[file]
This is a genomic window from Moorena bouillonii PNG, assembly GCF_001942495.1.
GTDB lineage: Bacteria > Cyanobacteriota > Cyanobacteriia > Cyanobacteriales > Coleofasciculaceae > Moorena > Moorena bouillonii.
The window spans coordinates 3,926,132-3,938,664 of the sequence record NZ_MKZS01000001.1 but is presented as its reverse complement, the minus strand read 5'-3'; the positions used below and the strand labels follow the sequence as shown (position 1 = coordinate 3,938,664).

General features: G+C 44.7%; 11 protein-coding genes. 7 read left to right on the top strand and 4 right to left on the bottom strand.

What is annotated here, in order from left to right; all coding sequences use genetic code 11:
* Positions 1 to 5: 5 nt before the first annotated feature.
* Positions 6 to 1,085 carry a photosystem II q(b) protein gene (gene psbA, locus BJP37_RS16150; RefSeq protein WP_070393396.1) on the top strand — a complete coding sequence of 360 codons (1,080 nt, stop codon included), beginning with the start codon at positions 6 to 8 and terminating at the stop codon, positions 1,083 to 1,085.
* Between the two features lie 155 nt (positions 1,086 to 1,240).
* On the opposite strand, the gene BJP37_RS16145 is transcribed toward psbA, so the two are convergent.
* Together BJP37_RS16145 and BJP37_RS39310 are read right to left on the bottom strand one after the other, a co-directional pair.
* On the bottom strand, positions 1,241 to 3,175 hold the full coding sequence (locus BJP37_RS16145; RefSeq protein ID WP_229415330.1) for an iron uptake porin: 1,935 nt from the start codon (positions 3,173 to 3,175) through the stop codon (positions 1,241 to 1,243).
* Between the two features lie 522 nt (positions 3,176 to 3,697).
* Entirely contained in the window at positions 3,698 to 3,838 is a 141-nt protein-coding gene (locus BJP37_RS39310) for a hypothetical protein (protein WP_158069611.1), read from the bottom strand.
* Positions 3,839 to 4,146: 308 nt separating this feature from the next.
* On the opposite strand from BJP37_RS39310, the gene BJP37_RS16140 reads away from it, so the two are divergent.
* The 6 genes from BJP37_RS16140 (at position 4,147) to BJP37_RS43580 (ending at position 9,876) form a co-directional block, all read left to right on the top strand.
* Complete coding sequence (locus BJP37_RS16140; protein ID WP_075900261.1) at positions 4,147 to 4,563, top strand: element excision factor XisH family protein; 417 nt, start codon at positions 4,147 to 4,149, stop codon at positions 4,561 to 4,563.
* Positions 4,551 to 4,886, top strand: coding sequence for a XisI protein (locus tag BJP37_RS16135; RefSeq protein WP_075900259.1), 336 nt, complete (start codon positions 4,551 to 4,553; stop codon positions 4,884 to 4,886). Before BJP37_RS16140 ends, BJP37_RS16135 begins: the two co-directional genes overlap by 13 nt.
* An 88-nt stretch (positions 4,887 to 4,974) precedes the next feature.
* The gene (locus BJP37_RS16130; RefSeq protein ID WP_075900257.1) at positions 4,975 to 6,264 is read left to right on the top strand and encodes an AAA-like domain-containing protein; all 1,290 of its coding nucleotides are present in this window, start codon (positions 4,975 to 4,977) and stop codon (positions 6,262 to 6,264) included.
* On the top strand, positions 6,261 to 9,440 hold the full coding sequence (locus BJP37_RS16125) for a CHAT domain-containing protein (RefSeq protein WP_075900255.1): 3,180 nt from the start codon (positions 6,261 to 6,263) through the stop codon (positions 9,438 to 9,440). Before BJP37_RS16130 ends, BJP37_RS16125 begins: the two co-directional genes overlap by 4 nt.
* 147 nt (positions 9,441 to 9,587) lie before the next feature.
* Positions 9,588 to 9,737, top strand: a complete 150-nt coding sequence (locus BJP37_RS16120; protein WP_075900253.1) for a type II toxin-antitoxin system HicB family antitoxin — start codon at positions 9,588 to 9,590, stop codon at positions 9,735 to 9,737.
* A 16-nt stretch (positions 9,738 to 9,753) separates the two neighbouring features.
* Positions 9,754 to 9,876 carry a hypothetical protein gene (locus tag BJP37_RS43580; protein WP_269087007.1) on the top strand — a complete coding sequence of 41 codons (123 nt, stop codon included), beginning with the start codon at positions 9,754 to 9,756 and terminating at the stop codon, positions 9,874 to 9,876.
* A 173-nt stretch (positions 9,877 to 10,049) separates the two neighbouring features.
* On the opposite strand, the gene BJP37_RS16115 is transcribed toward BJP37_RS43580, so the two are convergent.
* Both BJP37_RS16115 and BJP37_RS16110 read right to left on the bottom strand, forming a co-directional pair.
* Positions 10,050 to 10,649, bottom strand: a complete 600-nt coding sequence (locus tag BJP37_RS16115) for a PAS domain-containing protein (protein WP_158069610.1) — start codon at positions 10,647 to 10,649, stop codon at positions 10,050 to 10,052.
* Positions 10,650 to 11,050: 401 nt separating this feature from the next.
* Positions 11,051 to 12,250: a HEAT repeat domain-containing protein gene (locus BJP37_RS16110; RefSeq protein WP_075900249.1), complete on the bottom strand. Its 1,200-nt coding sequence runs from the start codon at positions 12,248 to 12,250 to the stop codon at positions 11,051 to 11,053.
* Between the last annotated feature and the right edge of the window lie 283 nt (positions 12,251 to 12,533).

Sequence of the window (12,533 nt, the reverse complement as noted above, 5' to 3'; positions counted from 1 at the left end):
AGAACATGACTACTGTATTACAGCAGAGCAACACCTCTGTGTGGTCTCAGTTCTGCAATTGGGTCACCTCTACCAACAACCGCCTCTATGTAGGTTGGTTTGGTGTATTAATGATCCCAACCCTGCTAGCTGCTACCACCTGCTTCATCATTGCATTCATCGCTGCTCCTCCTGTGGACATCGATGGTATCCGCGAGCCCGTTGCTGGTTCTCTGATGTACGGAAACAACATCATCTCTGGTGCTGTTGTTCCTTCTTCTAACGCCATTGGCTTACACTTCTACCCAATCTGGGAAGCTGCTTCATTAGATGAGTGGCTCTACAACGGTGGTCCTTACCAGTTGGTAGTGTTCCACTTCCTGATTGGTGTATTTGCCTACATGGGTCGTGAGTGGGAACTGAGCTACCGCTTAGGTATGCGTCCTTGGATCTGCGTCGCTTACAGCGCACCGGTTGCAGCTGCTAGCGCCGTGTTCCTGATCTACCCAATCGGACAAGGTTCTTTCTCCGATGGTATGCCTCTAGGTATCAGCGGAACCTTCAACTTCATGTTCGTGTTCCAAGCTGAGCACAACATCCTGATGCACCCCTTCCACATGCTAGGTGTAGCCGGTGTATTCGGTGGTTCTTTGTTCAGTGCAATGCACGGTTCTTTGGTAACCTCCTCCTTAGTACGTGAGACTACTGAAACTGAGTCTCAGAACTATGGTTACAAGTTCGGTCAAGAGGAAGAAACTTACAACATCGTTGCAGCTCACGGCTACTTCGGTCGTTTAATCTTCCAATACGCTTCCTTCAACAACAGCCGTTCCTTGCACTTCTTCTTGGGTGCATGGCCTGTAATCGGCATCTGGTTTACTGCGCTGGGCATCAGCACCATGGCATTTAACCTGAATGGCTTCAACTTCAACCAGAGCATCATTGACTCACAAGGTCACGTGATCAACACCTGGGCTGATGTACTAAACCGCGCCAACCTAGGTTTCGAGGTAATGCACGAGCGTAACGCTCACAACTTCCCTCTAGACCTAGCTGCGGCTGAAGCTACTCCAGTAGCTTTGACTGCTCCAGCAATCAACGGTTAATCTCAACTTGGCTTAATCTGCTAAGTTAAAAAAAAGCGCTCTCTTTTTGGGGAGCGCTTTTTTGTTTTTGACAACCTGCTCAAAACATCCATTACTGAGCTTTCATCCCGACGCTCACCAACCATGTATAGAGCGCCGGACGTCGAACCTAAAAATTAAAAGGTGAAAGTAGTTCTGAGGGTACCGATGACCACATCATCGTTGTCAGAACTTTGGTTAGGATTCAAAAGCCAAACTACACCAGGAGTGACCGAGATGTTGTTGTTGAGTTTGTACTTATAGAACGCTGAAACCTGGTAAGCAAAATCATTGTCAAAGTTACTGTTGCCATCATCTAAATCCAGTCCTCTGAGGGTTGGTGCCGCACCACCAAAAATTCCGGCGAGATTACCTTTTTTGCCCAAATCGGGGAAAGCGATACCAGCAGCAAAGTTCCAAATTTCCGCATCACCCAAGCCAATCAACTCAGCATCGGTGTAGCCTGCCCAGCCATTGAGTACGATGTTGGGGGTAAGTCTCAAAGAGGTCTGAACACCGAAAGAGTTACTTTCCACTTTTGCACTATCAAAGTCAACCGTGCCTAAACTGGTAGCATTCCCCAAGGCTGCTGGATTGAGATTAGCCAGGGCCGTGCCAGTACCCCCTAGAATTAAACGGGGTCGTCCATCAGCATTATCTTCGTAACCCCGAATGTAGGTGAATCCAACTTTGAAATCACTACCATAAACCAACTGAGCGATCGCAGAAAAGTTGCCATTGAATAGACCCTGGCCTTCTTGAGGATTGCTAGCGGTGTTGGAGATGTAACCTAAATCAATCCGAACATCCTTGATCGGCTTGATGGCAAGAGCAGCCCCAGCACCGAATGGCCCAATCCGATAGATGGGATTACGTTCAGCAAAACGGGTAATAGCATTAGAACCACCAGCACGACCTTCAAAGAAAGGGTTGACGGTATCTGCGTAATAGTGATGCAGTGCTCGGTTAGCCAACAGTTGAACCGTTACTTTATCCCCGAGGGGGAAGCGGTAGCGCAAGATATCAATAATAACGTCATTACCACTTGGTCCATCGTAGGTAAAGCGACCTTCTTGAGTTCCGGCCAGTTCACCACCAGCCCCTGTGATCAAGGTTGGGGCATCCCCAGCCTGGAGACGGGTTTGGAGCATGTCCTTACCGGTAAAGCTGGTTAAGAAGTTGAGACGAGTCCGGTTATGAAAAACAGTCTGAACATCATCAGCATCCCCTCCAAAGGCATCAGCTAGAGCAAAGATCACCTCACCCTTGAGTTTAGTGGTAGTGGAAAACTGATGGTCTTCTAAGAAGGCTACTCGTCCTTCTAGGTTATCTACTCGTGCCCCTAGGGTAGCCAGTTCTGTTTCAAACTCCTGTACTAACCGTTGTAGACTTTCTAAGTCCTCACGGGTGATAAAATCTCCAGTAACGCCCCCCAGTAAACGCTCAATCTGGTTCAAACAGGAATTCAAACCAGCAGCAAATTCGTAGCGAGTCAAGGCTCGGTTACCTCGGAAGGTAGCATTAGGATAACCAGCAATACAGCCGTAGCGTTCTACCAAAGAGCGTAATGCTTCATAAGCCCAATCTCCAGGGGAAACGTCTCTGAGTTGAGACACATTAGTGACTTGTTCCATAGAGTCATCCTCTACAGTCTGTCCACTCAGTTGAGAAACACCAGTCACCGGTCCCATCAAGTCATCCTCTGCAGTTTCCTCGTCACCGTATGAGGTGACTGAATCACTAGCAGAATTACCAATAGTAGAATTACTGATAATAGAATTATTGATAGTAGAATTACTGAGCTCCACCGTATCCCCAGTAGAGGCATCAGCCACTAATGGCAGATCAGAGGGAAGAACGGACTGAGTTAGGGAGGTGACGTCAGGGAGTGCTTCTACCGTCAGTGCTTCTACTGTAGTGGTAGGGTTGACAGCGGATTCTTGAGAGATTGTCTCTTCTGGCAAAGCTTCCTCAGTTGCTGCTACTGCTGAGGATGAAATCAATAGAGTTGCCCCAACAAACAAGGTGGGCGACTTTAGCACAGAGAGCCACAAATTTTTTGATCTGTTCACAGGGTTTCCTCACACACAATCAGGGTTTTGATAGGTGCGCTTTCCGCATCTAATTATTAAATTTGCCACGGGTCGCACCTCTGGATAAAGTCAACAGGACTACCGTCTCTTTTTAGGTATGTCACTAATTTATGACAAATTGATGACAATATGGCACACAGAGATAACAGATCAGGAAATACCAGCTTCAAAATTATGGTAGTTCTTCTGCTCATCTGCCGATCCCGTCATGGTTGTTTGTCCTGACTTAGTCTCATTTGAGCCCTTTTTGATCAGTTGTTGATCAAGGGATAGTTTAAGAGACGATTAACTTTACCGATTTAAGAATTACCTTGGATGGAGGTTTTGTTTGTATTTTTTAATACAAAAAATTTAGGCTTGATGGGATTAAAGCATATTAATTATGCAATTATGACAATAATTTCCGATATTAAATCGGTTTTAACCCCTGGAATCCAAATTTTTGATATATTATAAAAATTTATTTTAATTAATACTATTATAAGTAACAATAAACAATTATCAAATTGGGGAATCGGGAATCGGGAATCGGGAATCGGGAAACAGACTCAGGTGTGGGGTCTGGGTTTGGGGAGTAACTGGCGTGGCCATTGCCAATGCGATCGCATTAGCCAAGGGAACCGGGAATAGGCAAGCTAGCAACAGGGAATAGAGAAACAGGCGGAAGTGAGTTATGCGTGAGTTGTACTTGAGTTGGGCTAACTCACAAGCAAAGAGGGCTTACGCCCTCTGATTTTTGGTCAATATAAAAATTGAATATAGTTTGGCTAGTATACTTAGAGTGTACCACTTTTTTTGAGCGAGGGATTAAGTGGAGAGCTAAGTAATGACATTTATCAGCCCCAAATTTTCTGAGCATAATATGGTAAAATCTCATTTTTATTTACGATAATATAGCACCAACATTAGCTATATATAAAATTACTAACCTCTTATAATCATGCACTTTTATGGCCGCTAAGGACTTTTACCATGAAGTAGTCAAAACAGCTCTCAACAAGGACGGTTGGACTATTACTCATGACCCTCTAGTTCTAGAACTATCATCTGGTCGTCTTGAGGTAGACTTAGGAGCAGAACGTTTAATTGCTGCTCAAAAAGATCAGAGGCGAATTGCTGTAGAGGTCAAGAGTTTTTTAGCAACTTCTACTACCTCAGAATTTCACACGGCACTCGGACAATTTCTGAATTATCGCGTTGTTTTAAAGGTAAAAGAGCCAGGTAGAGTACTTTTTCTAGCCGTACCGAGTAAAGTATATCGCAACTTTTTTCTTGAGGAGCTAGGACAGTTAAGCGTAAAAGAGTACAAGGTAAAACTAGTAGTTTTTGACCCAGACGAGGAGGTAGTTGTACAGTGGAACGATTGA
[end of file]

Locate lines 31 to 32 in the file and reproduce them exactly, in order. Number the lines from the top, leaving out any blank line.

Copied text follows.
* Positions 11,051 to 12,250: a HEAT repeat domain-containing protein gene (locus BJP37_RS16110; RefSeq protein WP_075900249.1), complete on the bottom strand. Its 1,200-nt coding sequence runs from the start codon at positions 12,248 to 12,250 to the stop codon at positions 11,051 to 11,053.
* Between the last annotated feature and the right edge of the window lie 283 nt (positions 12,251 to 12,533).